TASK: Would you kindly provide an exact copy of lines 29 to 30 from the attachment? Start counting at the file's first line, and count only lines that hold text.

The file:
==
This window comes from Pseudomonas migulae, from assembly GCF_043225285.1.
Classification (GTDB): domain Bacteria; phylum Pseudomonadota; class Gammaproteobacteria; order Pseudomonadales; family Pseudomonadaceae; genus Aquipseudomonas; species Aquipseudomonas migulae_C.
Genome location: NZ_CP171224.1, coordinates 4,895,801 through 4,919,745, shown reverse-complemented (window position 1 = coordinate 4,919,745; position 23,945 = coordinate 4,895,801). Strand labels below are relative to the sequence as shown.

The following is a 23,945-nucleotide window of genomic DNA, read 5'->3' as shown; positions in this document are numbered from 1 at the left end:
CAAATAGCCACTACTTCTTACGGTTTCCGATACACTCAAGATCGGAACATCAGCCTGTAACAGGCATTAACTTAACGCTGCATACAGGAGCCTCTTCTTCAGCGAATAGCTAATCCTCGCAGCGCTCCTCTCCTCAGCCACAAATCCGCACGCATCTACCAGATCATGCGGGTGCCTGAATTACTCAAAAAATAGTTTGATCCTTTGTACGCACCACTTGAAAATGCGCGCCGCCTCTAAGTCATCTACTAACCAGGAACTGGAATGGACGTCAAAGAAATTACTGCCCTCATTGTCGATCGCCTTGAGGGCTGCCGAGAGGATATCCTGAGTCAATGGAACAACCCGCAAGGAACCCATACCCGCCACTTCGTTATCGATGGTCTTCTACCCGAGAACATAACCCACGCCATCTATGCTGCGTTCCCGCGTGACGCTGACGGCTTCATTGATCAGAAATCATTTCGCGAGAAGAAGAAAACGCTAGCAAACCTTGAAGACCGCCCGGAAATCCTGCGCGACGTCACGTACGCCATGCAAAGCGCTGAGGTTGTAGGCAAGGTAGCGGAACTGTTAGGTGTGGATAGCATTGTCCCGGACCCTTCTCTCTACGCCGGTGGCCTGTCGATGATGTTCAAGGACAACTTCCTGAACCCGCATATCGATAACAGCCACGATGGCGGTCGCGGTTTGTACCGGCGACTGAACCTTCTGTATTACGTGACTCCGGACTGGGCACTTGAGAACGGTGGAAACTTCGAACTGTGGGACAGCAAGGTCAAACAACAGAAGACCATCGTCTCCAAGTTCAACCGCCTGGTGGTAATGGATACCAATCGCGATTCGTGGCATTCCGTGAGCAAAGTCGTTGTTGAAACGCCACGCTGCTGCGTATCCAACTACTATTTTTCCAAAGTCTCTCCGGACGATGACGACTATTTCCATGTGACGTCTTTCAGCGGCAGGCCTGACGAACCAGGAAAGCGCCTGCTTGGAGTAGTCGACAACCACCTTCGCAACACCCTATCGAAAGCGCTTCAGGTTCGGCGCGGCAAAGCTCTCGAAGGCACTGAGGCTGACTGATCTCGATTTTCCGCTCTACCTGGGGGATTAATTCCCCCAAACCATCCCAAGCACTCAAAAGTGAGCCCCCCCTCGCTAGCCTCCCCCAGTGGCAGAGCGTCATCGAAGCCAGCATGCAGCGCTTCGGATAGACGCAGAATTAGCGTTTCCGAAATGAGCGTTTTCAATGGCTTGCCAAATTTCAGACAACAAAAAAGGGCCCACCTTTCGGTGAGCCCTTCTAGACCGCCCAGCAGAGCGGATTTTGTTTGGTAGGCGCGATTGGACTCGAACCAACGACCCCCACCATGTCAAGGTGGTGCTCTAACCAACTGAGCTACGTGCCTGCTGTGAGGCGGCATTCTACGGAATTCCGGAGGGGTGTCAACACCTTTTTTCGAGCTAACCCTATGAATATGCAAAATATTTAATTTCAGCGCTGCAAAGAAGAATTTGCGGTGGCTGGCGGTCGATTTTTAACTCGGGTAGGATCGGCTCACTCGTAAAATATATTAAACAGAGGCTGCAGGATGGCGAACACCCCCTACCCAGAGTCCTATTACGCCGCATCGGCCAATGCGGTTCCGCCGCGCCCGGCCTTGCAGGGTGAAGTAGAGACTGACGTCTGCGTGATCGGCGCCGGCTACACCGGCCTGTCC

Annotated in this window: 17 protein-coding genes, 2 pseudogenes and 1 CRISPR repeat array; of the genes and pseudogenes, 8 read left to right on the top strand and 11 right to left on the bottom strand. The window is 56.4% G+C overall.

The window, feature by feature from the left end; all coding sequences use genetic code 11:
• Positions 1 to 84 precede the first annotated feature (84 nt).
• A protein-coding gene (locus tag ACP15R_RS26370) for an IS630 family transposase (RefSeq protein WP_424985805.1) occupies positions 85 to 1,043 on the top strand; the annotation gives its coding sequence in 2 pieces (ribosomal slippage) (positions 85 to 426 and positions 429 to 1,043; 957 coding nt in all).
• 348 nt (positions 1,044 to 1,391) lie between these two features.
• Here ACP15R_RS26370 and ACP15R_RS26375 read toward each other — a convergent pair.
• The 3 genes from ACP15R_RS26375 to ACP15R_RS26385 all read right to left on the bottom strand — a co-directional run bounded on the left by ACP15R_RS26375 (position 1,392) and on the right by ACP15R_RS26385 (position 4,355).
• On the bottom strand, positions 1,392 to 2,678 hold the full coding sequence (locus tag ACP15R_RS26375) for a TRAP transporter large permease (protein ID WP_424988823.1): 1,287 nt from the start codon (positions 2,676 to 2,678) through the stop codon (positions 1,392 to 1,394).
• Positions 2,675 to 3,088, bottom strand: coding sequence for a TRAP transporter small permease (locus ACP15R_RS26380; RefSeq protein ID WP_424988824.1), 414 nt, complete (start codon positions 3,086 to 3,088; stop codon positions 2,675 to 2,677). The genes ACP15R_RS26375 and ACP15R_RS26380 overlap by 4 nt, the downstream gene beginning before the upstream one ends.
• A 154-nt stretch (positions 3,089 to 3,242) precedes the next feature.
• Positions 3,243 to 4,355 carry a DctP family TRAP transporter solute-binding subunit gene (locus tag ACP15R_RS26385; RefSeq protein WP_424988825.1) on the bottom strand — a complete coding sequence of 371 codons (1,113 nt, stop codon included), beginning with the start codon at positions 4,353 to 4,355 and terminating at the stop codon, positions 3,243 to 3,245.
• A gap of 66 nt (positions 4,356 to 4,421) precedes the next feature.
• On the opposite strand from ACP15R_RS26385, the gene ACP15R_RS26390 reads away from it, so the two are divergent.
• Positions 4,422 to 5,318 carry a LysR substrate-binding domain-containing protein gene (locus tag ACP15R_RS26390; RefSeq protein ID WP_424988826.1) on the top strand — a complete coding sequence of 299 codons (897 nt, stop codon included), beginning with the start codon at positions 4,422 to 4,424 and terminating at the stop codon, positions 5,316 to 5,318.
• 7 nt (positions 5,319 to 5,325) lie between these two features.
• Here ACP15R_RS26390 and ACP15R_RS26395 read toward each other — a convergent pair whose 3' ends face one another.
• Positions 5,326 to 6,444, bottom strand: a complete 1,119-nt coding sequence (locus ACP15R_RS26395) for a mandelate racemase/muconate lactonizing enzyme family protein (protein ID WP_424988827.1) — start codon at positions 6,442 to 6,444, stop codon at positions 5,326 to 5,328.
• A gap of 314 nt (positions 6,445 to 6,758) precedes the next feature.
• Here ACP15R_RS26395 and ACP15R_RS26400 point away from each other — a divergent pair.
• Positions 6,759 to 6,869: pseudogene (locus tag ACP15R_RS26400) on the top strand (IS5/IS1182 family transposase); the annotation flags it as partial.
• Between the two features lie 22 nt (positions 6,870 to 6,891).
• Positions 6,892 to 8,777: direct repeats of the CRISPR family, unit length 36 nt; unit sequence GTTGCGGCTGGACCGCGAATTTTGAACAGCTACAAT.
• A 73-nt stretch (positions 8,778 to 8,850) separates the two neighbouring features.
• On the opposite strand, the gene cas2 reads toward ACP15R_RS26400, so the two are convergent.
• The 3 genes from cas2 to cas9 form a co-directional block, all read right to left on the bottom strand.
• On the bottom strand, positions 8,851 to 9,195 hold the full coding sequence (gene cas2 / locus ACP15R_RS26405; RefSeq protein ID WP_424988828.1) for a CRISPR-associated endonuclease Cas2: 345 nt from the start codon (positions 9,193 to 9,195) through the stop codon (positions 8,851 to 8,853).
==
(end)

• On the opposite strand, the gene cas2 reads toward ACP15R_RS26400, so the two are convergent.
• The 3 genes from cas2 to cas9 form a co-directional block, all read right to left on the bottom strand.